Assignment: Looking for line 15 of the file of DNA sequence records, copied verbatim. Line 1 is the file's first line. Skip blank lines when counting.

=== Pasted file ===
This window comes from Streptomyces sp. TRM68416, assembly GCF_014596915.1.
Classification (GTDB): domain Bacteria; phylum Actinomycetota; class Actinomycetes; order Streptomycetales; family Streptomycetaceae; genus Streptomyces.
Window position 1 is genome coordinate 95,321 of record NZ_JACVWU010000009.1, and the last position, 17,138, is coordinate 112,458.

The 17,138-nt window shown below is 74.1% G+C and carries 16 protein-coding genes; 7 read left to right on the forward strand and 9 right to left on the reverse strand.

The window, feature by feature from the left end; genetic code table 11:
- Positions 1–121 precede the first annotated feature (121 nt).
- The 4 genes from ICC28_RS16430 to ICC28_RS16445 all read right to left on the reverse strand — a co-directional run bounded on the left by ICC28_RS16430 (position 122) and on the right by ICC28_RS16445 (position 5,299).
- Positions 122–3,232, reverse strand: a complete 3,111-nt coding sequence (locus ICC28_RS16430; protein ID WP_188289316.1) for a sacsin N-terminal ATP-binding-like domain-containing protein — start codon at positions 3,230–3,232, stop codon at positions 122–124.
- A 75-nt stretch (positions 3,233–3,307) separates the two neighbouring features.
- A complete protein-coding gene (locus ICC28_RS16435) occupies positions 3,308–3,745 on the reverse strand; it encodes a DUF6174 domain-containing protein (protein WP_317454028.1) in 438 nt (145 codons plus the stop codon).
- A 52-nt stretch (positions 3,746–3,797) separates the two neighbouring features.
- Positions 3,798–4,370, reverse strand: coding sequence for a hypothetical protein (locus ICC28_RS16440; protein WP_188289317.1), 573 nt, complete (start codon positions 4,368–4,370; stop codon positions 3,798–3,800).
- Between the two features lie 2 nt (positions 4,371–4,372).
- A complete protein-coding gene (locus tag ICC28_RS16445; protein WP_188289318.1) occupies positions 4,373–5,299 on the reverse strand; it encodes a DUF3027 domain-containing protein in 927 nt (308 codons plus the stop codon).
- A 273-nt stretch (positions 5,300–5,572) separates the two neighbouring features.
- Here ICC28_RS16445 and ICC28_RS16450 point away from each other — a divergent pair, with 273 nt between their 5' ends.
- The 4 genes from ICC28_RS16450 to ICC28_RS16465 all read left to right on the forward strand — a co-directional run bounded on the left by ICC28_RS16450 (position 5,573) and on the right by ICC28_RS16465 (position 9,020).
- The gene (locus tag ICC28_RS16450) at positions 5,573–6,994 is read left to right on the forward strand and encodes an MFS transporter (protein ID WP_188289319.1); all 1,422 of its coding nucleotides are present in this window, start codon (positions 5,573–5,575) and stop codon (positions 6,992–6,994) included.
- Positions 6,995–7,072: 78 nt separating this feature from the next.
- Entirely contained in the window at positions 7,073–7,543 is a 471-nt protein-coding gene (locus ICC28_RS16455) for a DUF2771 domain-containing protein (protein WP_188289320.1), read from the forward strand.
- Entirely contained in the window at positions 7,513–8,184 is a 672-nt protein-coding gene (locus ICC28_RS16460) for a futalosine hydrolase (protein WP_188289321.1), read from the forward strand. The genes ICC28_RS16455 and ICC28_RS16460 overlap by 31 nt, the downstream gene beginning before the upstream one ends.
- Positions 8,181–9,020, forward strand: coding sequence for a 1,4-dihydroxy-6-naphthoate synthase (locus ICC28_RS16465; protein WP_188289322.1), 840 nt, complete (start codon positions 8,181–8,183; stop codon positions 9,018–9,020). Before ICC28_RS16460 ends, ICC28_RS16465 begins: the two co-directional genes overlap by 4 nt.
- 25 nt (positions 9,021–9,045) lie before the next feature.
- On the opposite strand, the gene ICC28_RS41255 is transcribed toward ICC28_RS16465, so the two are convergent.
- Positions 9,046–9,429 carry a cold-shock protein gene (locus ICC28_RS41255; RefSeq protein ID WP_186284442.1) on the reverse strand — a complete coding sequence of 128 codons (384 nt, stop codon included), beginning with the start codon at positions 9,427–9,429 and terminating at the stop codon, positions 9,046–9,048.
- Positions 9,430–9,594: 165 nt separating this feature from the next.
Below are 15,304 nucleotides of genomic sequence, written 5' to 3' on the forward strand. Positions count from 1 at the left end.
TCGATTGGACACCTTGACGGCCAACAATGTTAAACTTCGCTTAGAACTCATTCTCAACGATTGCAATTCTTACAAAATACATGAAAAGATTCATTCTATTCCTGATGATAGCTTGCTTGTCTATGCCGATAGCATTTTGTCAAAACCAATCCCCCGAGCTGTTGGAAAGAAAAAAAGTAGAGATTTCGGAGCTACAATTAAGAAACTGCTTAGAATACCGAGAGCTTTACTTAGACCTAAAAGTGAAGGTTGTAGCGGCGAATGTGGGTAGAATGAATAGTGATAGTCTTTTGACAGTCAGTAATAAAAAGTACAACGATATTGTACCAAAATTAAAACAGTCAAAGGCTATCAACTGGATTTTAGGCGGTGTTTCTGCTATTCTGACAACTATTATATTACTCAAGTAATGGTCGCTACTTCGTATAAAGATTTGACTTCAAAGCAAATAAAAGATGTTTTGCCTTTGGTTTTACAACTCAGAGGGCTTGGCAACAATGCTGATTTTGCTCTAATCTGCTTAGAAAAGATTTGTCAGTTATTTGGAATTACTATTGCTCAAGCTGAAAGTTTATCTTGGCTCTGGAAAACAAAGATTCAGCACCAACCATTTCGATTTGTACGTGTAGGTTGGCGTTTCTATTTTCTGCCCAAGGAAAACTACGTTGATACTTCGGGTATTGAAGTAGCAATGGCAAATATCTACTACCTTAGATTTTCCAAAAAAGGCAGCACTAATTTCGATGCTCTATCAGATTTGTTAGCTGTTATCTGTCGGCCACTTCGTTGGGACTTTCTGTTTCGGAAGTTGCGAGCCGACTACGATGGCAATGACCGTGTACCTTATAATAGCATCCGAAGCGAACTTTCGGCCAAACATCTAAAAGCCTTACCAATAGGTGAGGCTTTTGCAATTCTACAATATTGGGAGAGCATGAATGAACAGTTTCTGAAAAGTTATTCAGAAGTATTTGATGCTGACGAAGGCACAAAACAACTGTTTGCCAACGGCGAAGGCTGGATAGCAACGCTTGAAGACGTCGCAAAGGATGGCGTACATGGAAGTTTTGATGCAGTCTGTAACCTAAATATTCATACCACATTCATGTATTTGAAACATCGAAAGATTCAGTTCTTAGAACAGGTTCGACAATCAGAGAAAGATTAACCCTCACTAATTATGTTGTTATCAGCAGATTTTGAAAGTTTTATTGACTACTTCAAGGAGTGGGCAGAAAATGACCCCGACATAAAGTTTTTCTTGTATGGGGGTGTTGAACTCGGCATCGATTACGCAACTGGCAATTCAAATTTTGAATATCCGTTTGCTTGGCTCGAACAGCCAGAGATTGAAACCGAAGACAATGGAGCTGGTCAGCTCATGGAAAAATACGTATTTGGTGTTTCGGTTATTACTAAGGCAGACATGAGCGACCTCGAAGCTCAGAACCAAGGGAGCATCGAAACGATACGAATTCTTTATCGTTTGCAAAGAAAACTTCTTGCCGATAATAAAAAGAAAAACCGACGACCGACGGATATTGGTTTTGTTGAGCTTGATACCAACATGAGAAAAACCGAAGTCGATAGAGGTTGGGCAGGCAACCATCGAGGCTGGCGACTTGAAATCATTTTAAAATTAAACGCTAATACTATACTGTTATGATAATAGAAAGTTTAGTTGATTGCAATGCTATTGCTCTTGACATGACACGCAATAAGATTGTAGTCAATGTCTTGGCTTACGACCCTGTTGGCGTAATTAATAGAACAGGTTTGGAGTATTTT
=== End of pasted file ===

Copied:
- A 273-nt stretch (positions 5,300–5,572) separates the two neighbouring features.